Contents

Trans-substantial Catholics

Watch this. What are the priests doing? Catholic Litmus Test If you are Catholic, then I hope for the sake of your soul you said he is welcoming Christ bodily into the world. If you didn’t you aren’t looking too […]


Poor Hanno

According to the pop-psychologist-pseudo-science writer Malcolm Gladwell in his magnum lite-opus, the Tipping Point we as a species need risk takers. Individuals who are willing to put it all on the line in pursuit of a goal will, if they […]


Intelligence and Happiness?

A while ago, the Inquisition pondered the nature of intelligence, and whether a certain outlook or attendant mental abilities are guides to or from happiness. This has been obliquely in the news of late…


Buried by the Sea

Its odd. Most graveyards in Connemara appear to be near water, if not actually right on the coast. Why? West Galway, or Connemara, has a lot of unused space. Admittedly, much of the land Connemara is industrially and agriculturally useless, […]


Cycling Two Abreast

Cycling two abreast in Ireland is legal, a protected practice, and it is safer.


Indoors / Outdoors (Defuse)

A talk given by The Inquisition at Defuse, on Wednesday 7th November 2012, as part of Designweek in Dublin, Ireland


Nürnburg’s Extra Bombs

Nürnburg got ripped to shreds by Bomber Harris’ boys. By how much appears to be open to debate.


Law & Morality

The preface to HLA Hart’s publication of his 1961 lecture series on the meeting of law and morality is as prevalent today as it ever was.


Foy – The Bodiless Head

A bodiless head is revered as being Saint Foy, who died a cruel death.


Coffee Haters

There are people out there who pretend to like coffee. Coffee Haters – you have been warned.


False Flags 2

False flag, covert ops by Americans against Americans? Sounds crazy, and so it was deemed.


Plastic 55 Years Ago

55 years ago Roland Barthes considered the importance of plastic and what it meant, as a substance and a symbol.


Cesare Borgia’s Party

The Pope, his son and fifty prostitutes – Cesare Borgia’s party.


Marriage – A Potted History

Marriage is thought by many to be a fixed rite, one which is immovable and inflexible. The truth is that it has not always seemed so…


Blinking Morse

The world was shocked when a victim of torture started blinking morse. The story of a US aviator captured in Vietnam.


Synecdoche

Synecdoche is a powerful, expressive linguistic device


The Inquisition by Ronan McDonnell - Contents Page
The Inquisition by Ronan McDonnell - Semper Quarens - Always Looking

Atlantean

Off-limits passage at Knowth

Off-limits passage at Knowth

A few years ago filmaker and author Bob Quinn gave a lecture in Trinity College Dublin on the subject of his latest book “The Atlantean Irish”. It was his contention that the original origins of the Irish were not Celtic.

Mr Quinn noticed similarities between Connemara culture and those of the other Atlantic seaboards of Europe and even North Africa across to the Mediterranean to the near Orient. Not being a scientist, his observations were of a predominantly cultural variety and took into account dress, language, music, religion and in particular the peoples’ relationships with the sea itself. He went further into exploring the ideas of how we identify our culture as being Celtic and explained away this fallacy for the most part. But what about the people?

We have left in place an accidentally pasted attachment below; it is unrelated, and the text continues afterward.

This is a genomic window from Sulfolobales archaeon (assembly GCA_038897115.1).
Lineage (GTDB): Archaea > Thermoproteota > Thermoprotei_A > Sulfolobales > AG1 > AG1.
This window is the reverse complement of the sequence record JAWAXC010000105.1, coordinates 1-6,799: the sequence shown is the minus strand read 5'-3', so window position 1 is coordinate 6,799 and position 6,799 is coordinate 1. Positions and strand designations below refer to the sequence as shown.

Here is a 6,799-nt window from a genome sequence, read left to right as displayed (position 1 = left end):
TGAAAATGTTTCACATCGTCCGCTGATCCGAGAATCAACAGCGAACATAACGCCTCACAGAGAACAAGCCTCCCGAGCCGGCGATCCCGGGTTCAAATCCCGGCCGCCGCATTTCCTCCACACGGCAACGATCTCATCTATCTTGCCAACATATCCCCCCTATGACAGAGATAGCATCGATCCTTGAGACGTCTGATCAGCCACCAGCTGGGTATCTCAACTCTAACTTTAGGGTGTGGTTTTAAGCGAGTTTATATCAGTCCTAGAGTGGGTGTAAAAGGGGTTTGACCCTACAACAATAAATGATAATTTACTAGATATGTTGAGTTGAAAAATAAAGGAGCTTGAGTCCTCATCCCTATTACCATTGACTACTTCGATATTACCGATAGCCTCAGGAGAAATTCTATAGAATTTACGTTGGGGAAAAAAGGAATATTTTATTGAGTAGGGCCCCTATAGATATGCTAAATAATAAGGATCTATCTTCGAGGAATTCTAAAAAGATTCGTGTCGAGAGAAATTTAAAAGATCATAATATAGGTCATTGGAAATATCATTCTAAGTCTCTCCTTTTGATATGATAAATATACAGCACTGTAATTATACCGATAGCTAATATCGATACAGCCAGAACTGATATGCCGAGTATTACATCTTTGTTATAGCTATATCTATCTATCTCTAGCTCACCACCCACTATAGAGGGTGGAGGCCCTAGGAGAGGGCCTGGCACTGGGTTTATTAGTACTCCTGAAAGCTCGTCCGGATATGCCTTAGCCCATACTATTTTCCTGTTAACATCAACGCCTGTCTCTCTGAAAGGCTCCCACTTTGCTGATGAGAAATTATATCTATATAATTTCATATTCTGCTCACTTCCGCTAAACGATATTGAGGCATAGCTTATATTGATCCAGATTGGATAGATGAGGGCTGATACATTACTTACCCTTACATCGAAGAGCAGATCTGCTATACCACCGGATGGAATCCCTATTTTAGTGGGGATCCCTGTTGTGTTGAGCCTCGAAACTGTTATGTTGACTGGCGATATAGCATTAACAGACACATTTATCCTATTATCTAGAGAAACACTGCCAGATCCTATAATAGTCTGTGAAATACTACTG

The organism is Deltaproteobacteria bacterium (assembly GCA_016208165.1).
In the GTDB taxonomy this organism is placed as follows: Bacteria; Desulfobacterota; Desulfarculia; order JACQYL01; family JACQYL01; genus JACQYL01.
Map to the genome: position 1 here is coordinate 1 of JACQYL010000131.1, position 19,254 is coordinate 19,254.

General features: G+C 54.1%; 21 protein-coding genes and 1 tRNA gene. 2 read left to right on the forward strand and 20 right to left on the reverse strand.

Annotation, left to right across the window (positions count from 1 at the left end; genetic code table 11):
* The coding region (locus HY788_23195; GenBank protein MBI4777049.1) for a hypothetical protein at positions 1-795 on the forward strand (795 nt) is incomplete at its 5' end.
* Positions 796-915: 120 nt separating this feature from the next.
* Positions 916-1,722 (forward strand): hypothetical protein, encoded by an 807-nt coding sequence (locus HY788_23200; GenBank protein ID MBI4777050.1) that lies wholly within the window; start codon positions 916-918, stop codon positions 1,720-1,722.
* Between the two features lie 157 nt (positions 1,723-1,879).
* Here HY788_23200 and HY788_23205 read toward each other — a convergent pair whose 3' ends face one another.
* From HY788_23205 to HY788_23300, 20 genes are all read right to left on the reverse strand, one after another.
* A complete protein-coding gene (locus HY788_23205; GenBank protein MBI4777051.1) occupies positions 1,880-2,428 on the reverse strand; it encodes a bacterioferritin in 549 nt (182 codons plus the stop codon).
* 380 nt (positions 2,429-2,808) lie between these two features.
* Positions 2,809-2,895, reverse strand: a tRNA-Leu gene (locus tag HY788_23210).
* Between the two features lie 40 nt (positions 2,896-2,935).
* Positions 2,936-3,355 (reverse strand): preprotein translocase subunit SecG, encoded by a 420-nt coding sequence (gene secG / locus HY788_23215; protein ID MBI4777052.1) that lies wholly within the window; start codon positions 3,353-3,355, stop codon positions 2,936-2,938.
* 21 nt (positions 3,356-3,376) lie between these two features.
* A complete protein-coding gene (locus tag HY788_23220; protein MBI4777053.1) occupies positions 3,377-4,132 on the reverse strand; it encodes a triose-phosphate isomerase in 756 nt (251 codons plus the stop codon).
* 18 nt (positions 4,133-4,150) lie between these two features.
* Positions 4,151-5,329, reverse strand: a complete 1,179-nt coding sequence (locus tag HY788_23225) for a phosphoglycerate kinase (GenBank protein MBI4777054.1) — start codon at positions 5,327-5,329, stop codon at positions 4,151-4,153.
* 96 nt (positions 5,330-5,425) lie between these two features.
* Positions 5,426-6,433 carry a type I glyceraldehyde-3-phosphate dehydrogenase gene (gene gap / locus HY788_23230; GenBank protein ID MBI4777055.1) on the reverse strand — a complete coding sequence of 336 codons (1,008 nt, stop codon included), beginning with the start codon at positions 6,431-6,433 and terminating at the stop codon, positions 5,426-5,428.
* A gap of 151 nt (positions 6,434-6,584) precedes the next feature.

But are the Irish a Celtic people?

Well, yes and no.

No, in that the first settlers were not celts. This should not come as a shock – Ireland received its first guests in 8000BC. These first generation Irish went on to form a fairly dense (in relation to contemporary populations) homogenous population for seven thousand years before the spread of celtic culture across Europe.

Yes, in that Celtic culture did indeed influence Ireland, but this was much later, and really only as a by-product of pan-european trade routes. Bear in mind, the oft-touted swirls and spirals of ancient Irish monuments pre-date Celtic culture by over 4000 years in some cases. But go to the National Museum on Kildare Street in Dublin and it is plain to see that a lot of the metalwork that has been found is truly Celtic in nature.

DNA

Genetic studies have borne out these facts and state that any post-Bronze age population invasions did not form isolated genetically pure communities of Celts but mingled with the native Irish.

A recent survey (highlighted in an even more recent RTE documentary) by Trinity College Dublin found the nearest population to those Irish people who trace the longest insular lineages, is a story of the western European Atlantic seaboard. The genetic ties to the Basque people are very strong. This is seconded by a study by Christian Capelli, David Goldstein and others at University College, London which found further links through Scottish, Welsh and some English populations, particularly in areas with Gaelic place-names. Now there’s a huge surprise.

Bibliography
The Atlantean Irish: Ireland’s Oriental and Maritime Heritage, Bob Quinn, Lilliput Press, 2004
A Y Chromosome Census of the British Isles, Current Biology, Vol. 13, 979–984, May 27, 2003, Authors: Cristian Capelli, Nicola Redhead, Julia K. Abernethy, Fiona Gratrix,James F. Wilson, Torolf Moen, Tor Hervig, Martin Richards, Michael P.H. Stumpf, Peter A. Underhill, Paul Bradshaw, Alom Shaha, Mark G. Thomas, Neal Bradman, and David B. Goldstein
Genetic studies show our closest relatives are found in Galicia and the Basque region, by Dick Ahlstrom, Irish Times 16 Feb 2009

This article was posted by on Wednesday, March 4th, 2009 at 05:34.
It is archived in History, Ireland, Music, Myth, Science and tagged , , , , , , .

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